1883-O Branch Mint Proof Dollar, PR67 Cameo
1883-O $1 Branch Mint PR67 Cameo PCGS. CAC. VAM-11. To our
knowledge, all branch mint proof 1883-O dollars are from the VAM-11
die pairing. Numerous diagnostics were recorded in 1995 when we
studied the Anita Maxwell branch mint proofs, and this was
subsequently published in the October 9 issue of Coin World.
The most easily seen diagnostics are on the reverse, where several
leaves seem to "float" on the lower left portion of the wreath, an
effect caused by excessive die polishing. This vigorous die
polishing gives the 1883-O proof dollars an appearance that is
distinctly different from a Deep Mirror Prooflike business
Only 12 Proofs Believed Struck
Fact and fiction are interwoven in the tale of the proof 1883-O dollars, stories that have been repeated so many times they become accepted as truth, even though there is no factual basis for them. The accepted version of the creation of these pieces is contained in Walter Breen's Proof Encyclopedia from 1977:
"Made for presentation to officials of some local celebration, possibly having to do with the cotton industry, though equally likely having to do with the establishment of Tulane University as the State University of Louisiana. The Superintendent of the New Orleans Mint called them proofs in AJN, 1884, p. 46. The only one I have seen 'carries its own credentials' like the 1879."
Pure invention and speculation. The only truth in Breen's statement is that the coin "carries its own credentials." There is no mention of the coins being proofs in the AJN. There is, however, a review of the Sampson sale from July 9, 1884, that essentially just repeated the description from the catalog. That catalog description reads:
"352 1883. Standard Dollar O Mint. Brilliant proof. Extremely rare. Only 12 struck."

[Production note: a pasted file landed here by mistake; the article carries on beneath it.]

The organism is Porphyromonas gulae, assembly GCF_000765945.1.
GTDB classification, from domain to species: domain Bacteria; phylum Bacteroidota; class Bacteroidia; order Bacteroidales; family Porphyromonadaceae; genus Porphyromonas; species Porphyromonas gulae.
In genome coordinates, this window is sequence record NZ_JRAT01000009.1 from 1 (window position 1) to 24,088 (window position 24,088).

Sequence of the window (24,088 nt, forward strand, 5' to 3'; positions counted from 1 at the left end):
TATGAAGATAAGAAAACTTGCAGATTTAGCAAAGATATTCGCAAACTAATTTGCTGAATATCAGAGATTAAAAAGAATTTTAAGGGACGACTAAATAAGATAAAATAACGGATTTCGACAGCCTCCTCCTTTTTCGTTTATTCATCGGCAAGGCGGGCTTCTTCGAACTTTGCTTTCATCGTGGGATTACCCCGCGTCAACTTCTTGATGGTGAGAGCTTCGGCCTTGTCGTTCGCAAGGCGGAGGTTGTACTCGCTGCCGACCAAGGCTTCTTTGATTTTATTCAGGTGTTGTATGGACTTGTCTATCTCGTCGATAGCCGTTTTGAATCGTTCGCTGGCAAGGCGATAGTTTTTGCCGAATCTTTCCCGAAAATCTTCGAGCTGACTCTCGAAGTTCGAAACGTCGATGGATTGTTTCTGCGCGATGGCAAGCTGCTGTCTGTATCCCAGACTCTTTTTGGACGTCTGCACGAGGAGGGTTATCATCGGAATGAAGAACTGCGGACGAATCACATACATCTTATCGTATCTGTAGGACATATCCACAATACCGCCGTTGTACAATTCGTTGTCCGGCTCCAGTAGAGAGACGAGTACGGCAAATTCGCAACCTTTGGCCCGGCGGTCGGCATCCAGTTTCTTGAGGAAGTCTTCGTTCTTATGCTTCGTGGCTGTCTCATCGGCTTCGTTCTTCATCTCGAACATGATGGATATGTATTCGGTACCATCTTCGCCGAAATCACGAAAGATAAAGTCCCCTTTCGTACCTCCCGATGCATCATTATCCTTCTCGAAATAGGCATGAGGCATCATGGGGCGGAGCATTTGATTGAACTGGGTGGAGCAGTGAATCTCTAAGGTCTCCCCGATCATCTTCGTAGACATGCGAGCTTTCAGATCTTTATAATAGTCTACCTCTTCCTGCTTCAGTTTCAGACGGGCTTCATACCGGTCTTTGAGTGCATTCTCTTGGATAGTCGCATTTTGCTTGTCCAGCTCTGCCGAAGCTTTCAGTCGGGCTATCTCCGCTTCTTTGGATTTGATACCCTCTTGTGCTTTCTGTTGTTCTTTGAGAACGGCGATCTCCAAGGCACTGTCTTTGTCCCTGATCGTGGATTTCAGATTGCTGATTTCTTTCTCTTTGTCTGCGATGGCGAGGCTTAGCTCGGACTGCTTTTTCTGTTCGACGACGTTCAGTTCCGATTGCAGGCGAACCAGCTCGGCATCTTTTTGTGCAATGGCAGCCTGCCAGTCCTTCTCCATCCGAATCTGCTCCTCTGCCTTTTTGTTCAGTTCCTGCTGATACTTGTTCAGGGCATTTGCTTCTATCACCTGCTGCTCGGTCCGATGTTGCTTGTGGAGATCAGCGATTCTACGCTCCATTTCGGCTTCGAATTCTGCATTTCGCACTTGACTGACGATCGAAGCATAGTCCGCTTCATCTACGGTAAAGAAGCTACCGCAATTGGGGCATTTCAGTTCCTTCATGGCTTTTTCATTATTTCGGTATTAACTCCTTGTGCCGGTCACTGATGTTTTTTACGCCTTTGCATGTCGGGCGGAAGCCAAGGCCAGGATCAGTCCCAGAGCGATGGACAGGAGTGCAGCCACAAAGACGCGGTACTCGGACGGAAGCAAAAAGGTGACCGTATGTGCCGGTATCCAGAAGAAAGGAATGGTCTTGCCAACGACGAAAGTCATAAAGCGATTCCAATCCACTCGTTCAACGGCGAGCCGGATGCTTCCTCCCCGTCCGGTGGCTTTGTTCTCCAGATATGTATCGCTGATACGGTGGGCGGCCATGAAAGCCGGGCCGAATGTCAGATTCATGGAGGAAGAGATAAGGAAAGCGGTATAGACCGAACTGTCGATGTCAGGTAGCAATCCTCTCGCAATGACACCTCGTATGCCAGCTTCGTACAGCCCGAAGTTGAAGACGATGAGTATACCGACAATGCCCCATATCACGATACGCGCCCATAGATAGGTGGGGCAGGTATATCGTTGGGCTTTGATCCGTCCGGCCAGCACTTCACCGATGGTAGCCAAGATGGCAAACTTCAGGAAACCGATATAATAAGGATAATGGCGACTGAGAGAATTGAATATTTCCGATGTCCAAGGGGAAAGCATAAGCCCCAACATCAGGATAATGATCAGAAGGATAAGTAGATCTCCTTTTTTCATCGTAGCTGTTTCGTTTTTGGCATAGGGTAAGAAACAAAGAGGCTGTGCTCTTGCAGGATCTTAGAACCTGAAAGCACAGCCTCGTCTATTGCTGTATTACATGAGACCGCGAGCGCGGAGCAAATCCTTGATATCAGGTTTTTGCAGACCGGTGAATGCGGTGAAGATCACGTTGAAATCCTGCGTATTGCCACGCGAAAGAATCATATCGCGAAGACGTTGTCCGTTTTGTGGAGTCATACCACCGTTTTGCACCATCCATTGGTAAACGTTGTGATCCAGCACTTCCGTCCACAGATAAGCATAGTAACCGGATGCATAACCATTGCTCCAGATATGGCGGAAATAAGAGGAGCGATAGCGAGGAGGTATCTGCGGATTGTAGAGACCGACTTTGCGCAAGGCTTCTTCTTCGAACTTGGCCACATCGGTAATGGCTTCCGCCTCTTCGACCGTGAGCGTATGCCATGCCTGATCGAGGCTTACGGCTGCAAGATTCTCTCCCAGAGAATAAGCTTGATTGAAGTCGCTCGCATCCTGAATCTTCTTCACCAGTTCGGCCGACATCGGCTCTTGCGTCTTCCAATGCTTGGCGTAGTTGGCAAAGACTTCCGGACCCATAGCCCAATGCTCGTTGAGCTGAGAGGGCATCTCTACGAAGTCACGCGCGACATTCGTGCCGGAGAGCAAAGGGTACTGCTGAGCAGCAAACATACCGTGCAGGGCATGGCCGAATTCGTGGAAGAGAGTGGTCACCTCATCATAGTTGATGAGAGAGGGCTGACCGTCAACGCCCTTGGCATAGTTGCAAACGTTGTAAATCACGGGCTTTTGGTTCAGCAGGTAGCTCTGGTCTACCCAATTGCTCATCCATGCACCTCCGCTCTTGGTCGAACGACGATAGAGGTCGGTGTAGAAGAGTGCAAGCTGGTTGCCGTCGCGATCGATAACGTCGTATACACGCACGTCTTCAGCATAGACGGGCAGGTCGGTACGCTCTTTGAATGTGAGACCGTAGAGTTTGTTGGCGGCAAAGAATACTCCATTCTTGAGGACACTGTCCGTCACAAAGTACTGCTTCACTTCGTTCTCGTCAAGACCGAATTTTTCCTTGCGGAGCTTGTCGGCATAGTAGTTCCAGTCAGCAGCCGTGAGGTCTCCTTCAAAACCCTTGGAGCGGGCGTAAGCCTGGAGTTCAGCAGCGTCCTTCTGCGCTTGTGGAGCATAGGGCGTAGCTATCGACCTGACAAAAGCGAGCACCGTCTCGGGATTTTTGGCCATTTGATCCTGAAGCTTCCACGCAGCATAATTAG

The lot brought $10.00, a significant amount for a coin that was struck just a year previous.
While we will probably never know for certain why proof dollars were struck in New Orleans in 1883, it is abundantly evident when examining this coin that they were. This particular coin has been recognized as a proof since 1894. The surfaces are simply magnificent. The fields are deeply reflective, and the devices show a significant amount of mint frost, the combination yielding strong cameo contrast. As one would expect from a proof, the surfaces lack the coin-to-coin contact normally seen on dollars struck for circulation, most of which spent decades in bags. As a result, the surfaces of this all-brilliant dollar are quite limited when it comes to pedigree identifiers. The only two are both on the reverse, a shallow tick in the field below the E in STATES and a russet-colored planchet lamination from the right star after DOLLAR to the wreath. Exceptional quality for any proof dollar, and almost unheard of in a branch mint proof.
Acquired as a proof from Édouard Frossard, November 1894; J.M. Clapp; John H. Clapp; Clapp Estate, 1942 to Louis Eliasberg, Sr.; Eliasberg II (Bowers and Merena, 4/1997), lot 2264, where it brought $121,000.
From The Greensboro Collection, Part III. (PCGS# 87346)
Weight: 26.73 grams
Metal: 90% Silver, 10% Copper
Learn more at the Newman Numismatic Portal at Washington University in St. Louis.
View all of [The Greensboro Collection, Part III ]
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